Peace talks between Chad’s military government and various opposition groups to be started in Qatar on Sunday have been adjourned for 48 hours. The negotiations that were the first step towards putting an end to rebellion in the country and to hold legitimate elections met a roadblock because of a dispute over format of the negotiations. The talks were suspended after opening speeches by country’s prime minister and head of African Union Commission.
The African country has suffered a turmoil since last year April when its long time leader Idriss Deby Itno was killed by rebels. After that his son Mahamat Idriss Deby Itno had seized control at the head of a military council. But he has promised free elections in the country this year. But the process isn’t as easy and simple as it sounds.
The peace meeting in Doha, that were originally scheduled for February 27, had attendees including around 44 armed rebel and opposition groups. But some were missing in the talks. Difficulties and challenges came to the forefront when the leading opposition Front for Change and Concord in Chad (FACT) and many allies refused to begin the talks after the opening speeches. It was the demand, as said by the FACT spokesperson Issa Ahmat, that the opposition wasn’t ready for direct contact with representatives of the government of Chad and demanded Qatar to act as a mediator.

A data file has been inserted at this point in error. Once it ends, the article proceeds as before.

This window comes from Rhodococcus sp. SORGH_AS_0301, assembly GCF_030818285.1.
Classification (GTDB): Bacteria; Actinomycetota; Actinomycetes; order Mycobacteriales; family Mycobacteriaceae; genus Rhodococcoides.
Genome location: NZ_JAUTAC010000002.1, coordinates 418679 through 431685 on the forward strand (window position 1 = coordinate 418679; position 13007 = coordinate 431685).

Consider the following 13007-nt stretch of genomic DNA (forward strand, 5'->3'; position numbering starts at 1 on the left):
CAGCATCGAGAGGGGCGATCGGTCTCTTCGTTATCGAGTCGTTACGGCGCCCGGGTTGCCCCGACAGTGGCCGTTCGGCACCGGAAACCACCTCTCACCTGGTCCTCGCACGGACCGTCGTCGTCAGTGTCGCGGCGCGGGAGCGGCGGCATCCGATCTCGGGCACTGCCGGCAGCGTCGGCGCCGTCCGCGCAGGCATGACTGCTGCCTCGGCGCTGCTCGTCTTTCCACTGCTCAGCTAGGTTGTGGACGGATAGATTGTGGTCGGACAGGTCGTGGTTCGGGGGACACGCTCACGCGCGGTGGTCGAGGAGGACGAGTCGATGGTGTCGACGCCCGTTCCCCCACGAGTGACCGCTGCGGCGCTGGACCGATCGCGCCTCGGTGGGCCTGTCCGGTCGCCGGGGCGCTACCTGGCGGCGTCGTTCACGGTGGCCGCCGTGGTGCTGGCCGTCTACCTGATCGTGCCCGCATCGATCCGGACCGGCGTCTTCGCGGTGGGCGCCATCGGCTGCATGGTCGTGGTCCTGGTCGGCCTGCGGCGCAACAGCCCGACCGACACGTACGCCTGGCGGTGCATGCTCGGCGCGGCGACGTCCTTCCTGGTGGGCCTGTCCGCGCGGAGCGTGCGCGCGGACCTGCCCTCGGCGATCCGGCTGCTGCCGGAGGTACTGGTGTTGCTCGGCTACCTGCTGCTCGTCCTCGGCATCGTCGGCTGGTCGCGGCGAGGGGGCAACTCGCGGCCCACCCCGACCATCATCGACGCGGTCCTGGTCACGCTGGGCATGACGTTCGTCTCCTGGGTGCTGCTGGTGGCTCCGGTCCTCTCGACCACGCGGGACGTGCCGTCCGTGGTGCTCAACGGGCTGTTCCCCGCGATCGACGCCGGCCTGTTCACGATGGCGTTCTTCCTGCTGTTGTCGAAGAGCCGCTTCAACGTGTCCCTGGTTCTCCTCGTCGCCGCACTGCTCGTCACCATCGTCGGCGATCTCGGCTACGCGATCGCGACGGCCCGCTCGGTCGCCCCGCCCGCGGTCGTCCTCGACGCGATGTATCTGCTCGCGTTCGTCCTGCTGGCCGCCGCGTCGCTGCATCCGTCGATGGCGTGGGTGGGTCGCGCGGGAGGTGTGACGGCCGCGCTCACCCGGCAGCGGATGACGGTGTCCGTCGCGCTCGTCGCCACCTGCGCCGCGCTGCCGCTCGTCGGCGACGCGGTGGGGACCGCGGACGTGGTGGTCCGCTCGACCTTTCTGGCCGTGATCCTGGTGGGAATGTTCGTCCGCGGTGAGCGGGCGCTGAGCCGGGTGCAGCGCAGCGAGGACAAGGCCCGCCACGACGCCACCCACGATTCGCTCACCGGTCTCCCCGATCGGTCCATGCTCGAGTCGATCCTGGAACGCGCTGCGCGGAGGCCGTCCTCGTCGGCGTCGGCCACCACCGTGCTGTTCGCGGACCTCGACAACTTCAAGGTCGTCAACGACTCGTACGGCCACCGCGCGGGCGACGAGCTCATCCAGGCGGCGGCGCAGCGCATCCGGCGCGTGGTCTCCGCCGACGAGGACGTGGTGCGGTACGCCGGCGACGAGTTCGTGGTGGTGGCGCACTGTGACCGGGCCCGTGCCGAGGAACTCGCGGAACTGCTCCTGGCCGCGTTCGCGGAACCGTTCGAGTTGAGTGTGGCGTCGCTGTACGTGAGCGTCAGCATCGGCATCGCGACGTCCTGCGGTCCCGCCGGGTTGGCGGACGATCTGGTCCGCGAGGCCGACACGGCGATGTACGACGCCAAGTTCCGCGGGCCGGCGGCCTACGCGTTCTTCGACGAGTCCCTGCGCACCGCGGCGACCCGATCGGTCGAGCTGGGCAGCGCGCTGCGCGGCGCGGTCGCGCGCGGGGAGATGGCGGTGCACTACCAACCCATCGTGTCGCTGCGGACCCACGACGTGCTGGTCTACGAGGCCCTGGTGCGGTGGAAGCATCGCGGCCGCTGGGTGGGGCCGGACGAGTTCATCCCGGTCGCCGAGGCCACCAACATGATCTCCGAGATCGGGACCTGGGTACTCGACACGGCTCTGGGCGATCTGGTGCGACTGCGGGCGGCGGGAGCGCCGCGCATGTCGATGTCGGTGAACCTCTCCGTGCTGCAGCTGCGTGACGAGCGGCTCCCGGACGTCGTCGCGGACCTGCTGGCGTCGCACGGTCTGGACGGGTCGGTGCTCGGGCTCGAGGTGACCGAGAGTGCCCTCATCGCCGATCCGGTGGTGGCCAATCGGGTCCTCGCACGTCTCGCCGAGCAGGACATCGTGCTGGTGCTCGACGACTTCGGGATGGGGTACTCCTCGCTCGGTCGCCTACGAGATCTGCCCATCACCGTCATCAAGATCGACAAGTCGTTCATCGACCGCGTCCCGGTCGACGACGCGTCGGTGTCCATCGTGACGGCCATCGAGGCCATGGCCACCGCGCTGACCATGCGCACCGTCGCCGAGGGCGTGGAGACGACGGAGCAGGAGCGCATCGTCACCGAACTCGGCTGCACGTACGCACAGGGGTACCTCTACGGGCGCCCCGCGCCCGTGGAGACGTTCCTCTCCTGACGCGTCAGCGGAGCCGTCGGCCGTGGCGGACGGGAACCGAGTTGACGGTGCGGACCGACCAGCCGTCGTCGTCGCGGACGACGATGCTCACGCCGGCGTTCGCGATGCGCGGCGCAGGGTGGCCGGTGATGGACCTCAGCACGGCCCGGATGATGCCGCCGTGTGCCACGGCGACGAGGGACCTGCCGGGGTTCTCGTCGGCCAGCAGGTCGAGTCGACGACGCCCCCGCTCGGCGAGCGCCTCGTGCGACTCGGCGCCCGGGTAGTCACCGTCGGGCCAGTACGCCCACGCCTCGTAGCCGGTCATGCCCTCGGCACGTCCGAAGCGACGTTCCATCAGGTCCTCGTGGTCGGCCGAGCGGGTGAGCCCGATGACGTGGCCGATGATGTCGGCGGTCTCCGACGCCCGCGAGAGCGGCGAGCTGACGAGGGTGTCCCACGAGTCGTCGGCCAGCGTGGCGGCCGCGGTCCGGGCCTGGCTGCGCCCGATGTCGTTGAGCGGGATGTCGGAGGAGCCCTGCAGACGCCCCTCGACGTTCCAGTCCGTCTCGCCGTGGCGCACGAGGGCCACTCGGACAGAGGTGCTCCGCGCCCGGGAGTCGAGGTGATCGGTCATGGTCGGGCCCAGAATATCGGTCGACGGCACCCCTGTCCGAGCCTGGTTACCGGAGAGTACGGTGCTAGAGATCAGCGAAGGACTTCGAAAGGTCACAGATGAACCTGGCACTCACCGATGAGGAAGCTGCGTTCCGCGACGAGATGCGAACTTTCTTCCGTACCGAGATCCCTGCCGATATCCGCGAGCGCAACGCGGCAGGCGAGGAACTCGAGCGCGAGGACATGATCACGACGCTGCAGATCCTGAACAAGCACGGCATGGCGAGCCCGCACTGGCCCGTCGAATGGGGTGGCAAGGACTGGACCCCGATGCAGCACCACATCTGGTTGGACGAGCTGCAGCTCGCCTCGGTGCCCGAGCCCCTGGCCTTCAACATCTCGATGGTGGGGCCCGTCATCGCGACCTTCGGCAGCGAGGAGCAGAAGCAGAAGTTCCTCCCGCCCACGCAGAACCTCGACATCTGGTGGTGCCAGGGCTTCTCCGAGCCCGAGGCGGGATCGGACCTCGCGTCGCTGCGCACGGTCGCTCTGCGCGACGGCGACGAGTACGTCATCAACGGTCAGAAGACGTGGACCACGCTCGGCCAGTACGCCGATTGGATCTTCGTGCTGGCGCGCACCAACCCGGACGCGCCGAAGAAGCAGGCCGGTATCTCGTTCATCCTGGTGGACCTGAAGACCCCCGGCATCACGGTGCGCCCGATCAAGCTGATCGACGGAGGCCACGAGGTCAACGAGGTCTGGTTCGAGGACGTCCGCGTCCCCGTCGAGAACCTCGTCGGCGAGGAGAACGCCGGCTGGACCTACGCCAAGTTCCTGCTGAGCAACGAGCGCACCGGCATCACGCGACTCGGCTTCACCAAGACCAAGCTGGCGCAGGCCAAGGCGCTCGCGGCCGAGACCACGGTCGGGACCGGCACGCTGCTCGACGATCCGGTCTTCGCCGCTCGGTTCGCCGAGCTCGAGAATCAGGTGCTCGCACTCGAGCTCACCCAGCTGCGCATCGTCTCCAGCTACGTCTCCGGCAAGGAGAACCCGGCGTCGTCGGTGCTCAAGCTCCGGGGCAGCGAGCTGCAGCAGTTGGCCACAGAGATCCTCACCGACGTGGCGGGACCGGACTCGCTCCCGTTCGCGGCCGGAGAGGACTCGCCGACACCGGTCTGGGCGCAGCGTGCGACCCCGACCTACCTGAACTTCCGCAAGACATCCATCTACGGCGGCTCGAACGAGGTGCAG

Many other officials of the opposition said that Qatar had initially proposed to set up a committee for peace talks with 10 representatives from each side. These officials clarified that the talks had been suspended to assess if the proposed committee could be formed.
Holding the peace talks is the first step towards holding elections this year and agreeing to a new constitution in Chad, as envisioned by the 38-year-old army general Deby.
Being rich in ethnic groups and equally large number of armed outfits, Chad has had a long history of volatile circumstances since 1960 when it gained independence from France. “The situation in Chad is very serious, we have to deliver this,” the African Union’s Moussa Faki said in his address to the government and armed groups.